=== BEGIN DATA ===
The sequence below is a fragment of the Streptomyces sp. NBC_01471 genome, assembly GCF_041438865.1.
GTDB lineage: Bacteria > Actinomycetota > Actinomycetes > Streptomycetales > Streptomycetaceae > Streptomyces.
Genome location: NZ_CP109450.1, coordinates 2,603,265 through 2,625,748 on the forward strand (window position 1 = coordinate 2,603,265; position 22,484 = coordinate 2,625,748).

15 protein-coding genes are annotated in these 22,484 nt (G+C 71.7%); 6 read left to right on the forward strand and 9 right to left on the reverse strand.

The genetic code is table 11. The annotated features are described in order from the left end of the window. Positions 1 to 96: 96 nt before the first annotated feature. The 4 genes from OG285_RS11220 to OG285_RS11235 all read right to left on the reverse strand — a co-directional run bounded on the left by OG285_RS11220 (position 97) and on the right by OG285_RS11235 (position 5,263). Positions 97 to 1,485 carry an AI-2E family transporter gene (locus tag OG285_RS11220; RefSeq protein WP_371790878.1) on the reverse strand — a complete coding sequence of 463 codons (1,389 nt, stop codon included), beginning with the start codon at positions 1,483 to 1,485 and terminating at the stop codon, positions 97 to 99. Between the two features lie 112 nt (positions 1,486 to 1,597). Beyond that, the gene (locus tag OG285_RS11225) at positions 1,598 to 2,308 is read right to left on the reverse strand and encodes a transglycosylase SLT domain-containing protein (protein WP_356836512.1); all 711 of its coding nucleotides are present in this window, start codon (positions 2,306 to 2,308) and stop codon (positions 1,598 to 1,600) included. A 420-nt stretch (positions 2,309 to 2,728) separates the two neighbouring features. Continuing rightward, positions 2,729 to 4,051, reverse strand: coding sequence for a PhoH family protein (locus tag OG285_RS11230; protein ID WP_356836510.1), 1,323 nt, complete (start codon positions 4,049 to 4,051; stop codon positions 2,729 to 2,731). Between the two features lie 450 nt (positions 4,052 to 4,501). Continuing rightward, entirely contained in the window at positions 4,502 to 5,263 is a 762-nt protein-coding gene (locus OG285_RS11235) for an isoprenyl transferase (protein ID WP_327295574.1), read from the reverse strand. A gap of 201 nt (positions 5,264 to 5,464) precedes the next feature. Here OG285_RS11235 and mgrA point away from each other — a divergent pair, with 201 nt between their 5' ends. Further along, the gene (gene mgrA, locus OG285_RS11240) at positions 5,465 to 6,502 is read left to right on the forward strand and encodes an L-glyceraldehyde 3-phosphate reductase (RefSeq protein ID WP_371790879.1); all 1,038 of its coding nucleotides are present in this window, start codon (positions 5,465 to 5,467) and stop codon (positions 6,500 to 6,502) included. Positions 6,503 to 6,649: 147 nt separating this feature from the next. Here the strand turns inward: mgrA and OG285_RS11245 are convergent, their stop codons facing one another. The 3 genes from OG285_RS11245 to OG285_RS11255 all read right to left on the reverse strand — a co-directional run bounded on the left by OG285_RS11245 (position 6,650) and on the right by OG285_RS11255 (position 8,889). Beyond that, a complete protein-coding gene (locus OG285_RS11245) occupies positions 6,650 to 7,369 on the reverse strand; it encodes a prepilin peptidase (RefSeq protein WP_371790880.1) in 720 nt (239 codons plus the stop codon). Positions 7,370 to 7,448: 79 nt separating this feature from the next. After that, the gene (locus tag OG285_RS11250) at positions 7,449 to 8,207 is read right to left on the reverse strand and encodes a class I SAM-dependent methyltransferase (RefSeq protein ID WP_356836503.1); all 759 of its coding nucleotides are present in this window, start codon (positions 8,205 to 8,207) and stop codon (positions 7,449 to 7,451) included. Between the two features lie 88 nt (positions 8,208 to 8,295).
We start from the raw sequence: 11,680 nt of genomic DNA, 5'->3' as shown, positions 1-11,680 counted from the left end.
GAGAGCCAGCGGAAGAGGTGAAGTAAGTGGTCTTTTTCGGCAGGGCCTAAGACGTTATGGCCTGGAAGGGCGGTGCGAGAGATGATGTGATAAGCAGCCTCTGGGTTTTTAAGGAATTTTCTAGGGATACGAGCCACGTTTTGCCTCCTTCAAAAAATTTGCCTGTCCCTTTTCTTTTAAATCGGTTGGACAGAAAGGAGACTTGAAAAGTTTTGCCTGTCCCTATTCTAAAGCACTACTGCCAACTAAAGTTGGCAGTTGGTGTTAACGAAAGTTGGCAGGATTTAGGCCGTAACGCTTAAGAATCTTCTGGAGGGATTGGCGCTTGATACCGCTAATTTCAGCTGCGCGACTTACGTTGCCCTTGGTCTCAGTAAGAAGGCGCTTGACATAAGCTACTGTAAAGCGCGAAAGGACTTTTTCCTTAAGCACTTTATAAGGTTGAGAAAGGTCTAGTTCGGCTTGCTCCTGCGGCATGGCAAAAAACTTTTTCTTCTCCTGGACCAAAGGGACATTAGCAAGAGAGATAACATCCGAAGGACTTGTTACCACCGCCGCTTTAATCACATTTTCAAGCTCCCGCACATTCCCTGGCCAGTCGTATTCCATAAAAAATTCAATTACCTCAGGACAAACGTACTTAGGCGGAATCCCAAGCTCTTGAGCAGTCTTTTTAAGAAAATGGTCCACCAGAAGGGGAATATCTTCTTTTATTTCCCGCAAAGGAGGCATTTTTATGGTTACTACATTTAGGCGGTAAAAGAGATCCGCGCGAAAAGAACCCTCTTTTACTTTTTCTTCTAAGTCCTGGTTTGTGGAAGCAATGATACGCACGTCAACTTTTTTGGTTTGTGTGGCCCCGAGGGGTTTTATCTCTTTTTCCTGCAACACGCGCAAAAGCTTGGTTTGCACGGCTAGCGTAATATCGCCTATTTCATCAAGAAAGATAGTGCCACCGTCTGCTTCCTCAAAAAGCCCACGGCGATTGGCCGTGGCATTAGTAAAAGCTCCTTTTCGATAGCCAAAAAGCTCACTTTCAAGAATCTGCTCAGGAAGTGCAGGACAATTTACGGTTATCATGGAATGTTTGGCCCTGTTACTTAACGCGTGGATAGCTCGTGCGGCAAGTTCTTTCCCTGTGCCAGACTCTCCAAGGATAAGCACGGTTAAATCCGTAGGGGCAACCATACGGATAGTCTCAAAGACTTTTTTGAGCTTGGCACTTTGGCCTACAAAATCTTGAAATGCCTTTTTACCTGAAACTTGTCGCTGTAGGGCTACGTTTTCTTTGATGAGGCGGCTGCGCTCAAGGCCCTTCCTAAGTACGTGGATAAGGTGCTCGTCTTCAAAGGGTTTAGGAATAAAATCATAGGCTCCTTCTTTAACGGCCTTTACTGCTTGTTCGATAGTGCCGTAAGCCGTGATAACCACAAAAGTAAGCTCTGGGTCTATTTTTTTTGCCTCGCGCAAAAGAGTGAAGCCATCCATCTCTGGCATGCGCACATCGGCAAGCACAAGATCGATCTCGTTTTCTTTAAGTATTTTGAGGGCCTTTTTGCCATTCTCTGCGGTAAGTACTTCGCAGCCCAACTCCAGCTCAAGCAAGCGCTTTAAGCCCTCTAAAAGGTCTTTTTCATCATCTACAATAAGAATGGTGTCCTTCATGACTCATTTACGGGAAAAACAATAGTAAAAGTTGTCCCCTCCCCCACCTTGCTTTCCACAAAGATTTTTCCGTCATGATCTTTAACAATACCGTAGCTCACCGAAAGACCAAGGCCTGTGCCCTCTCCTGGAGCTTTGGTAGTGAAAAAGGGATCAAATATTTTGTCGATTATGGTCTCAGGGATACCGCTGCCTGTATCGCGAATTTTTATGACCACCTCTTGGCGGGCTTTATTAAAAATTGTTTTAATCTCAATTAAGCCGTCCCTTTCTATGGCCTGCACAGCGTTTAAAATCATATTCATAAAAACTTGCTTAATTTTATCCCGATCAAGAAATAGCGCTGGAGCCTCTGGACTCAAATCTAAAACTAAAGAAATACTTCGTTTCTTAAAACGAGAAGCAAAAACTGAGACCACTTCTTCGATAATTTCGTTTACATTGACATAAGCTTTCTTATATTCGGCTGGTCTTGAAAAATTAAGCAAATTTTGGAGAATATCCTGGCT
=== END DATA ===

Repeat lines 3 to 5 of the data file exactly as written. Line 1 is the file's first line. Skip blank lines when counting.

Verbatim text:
Genome location: NZ_CP109450.1, coordinates 2,603,265 through 2,625,748 on the forward strand (window position 1 = coordinate 2,603,265; position 22,484 = coordinate 2,625,748).

15 protein-coding genes are annotated in these 22,484 nt (G+C 71.7%); 6 read left to right on the forward strand and 9 right to left on the reverse strand.

The genetic code is table 11. The annotated features are described in order from the left end of the window. Positions 1 to 96: 96 nt before the first annotated feature. The 4 genes from OG285_RS11220 to OG285_RS11235 all read right to left on the reverse strand — a co-directional run bounded on the left by OG285_RS11220 (position 97) and on the right by OG285_RS11235 (position 5,263). Positions 97 to 1,485 carry an AI-2E family transporter gene (locus tag OG285_RS11220; RefSeq protein WP_371790878.1) on the reverse strand — a complete coding sequence of 463 codons (1,389 nt, stop codon included), beginning with the start codon at positions 1,483 to 1,485 and terminating at the stop codon, positions 97 to 99. Between the two features lie 112 nt (positions 1,486 to 1,597). Beyond that, the gene (locus tag OG285_RS11225) at positions 1,598 to 2,308 is read right to left on the reverse strand and encodes a transglycosylase SLT domain-containing protein (protein WP_356836512.1); all 711 of its coding nucleotides are present in this window, start codon (positions 2,306 to 2,308) and stop codon (positions 1,598 to 1,600) included. A 420-nt stretch (positions 2,309 to 2,728) separates the two neighbouring features. Continuing rightward, positions 2,729 to 4,051, reverse strand: coding sequence for a PhoH family protein (locus tag OG285_RS11230; protein ID WP_356836510.1), 1,323 nt, complete (start codon positions 4,049 to 4,051; stop codon positions 2,729 to 2,731). Between the two features lie 450 nt (positions 4,052 to 4,501). Continuing rightward, entirely contained in the window at positions 4,502 to 5,263 is a 762-nt protein-coding gene (locus OG285_RS11235) for an isoprenyl transferase (protein ID WP_327295574.1), read from the reverse strand. A gap of 201 nt (positions 5,264 to 5,464) precedes the next feature. Here OG285_RS11235 and mgrA point away from each other — a divergent pair, with 201 nt between their 5' ends. Further along, the gene (gene mgrA, locus OG285_RS11240) at positions 5,465 to 6,502 is read left to right on the forward strand and encodes an L-glyceraldehyde 3-phosphate reductase (RefSeq protein ID WP_371790879.1); all 1,038 of its coding nucleotides are present in this window, start codon (positions 5,465 to 5,467) and stop codon (positions 6,500 to 6,502) included. Positions 6,503 to 6,649: 147 nt separating this feature from the next. Here the strand turns inward: mgrA and OG285_RS11245 are convergent, their stop codons facing one another. The 3 genes from OG285_RS11245 to OG285_RS11255 all read right to left on the reverse strand — a co-directional run bounded on the left by OG285_RS11245 (position 6,650) and on the right by OG285_RS11255 (position 8,889). Beyond that, a complete protein-coding gene (locus OG285_RS11245) occupies positions 6,650 to 7,369 on the reverse strand; it encodes a prepilin peptidase (RefSeq protein WP_371790880.1) in 720 nt (239 codons plus the stop codon). Positions 7,370 to 7,448: 79 nt separating this feature from the next. After that, the gene (locus tag OG285_RS11250) at positions 7,449 to 8,207 is read right to left on the reverse strand and encodes a class I SAM-dependent methyltransferase (RefSeq protein ID WP_356836503.1); all 759 of its coding nucleotides are present in this window, start codon (positions 8,205 to 8,207) and stop codon (positions 7,449 to 7,451) included. Between the two features lie 88 nt (positions 8,208 to 8,295).